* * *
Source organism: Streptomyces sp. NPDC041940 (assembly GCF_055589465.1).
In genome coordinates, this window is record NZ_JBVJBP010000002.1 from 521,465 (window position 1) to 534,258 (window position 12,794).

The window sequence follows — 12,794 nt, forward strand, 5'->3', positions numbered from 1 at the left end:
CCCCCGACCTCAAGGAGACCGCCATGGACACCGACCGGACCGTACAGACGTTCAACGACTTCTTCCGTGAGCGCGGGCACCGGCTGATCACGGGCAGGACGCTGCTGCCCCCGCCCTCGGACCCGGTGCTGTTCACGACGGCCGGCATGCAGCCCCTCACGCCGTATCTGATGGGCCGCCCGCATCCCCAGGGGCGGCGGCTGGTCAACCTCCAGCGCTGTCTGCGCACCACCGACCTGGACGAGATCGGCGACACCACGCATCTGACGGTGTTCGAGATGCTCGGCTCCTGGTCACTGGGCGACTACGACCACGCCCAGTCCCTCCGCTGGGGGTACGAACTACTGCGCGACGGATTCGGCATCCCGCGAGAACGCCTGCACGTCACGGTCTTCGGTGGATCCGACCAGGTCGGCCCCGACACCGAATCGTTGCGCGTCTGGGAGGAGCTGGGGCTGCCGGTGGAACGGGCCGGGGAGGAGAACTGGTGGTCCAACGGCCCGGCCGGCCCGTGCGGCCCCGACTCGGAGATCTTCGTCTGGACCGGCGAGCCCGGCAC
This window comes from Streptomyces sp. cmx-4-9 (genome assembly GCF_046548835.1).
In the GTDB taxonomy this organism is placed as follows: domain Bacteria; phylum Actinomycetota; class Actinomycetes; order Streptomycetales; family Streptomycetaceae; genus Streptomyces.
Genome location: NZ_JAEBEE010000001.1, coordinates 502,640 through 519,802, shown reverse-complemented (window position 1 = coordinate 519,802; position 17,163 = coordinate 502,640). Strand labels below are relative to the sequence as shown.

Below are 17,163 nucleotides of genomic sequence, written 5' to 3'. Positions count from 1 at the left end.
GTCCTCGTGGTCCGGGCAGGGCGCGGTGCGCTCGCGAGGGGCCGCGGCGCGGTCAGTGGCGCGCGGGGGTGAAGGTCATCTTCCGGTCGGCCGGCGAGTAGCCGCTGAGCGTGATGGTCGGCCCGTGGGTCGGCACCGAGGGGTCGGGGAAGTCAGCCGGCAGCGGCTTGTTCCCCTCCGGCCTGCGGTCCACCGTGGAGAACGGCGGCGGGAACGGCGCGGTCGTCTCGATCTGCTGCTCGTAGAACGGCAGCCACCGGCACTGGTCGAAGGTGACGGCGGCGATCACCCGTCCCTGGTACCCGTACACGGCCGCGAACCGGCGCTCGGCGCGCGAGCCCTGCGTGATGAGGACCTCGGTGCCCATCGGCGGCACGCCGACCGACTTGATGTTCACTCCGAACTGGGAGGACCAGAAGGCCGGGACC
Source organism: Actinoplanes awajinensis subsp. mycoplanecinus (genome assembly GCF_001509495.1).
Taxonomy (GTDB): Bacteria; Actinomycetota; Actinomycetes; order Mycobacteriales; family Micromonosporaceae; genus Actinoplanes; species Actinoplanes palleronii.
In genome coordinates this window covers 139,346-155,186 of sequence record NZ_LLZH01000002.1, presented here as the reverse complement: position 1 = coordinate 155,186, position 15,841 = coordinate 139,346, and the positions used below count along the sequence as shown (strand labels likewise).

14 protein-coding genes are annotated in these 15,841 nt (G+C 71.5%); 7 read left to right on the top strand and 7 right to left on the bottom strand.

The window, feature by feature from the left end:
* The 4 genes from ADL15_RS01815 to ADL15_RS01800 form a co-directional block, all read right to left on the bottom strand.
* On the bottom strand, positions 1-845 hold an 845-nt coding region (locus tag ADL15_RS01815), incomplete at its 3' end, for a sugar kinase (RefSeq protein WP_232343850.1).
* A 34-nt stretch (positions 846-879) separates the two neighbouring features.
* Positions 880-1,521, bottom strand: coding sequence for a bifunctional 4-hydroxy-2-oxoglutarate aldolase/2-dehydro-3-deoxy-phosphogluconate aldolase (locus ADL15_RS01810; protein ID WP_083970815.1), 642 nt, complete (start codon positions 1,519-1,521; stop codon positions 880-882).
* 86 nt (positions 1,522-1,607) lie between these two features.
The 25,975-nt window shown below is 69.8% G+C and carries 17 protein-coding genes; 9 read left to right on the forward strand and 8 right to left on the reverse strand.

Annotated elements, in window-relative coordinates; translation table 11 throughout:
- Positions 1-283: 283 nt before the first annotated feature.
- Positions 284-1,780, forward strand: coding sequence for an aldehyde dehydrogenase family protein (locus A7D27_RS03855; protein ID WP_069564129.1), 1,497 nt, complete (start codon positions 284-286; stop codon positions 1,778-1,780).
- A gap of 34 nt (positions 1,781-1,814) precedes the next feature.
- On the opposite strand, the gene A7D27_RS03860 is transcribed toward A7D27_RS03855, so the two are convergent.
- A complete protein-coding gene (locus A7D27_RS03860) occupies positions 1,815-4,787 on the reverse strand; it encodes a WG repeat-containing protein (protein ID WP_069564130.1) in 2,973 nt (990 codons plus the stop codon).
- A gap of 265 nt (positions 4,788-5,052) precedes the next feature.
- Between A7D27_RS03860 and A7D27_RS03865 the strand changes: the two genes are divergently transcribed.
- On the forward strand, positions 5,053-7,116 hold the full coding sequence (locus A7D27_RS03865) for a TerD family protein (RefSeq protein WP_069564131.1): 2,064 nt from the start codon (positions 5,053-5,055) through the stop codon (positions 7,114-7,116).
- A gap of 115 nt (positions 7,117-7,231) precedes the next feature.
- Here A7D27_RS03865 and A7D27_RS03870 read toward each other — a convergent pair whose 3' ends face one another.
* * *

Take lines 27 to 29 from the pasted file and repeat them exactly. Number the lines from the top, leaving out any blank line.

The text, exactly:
- A gap of 265 nt (positions 4,788-5,052) precedes the next feature.
- Between A7D27_RS03860 and A7D27_RS03865 the strand changes: the two genes are divergently transcribed.
- On the forward strand, positions 5,053-7,116 hold the full coding sequence (locus A7D27_RS03865) for a TerD family protein (RefSeq protein WP_069564131.1): 2,064 nt from the start codon (positions 5,053-5,055) through the stop codon (positions 7,114-7,116).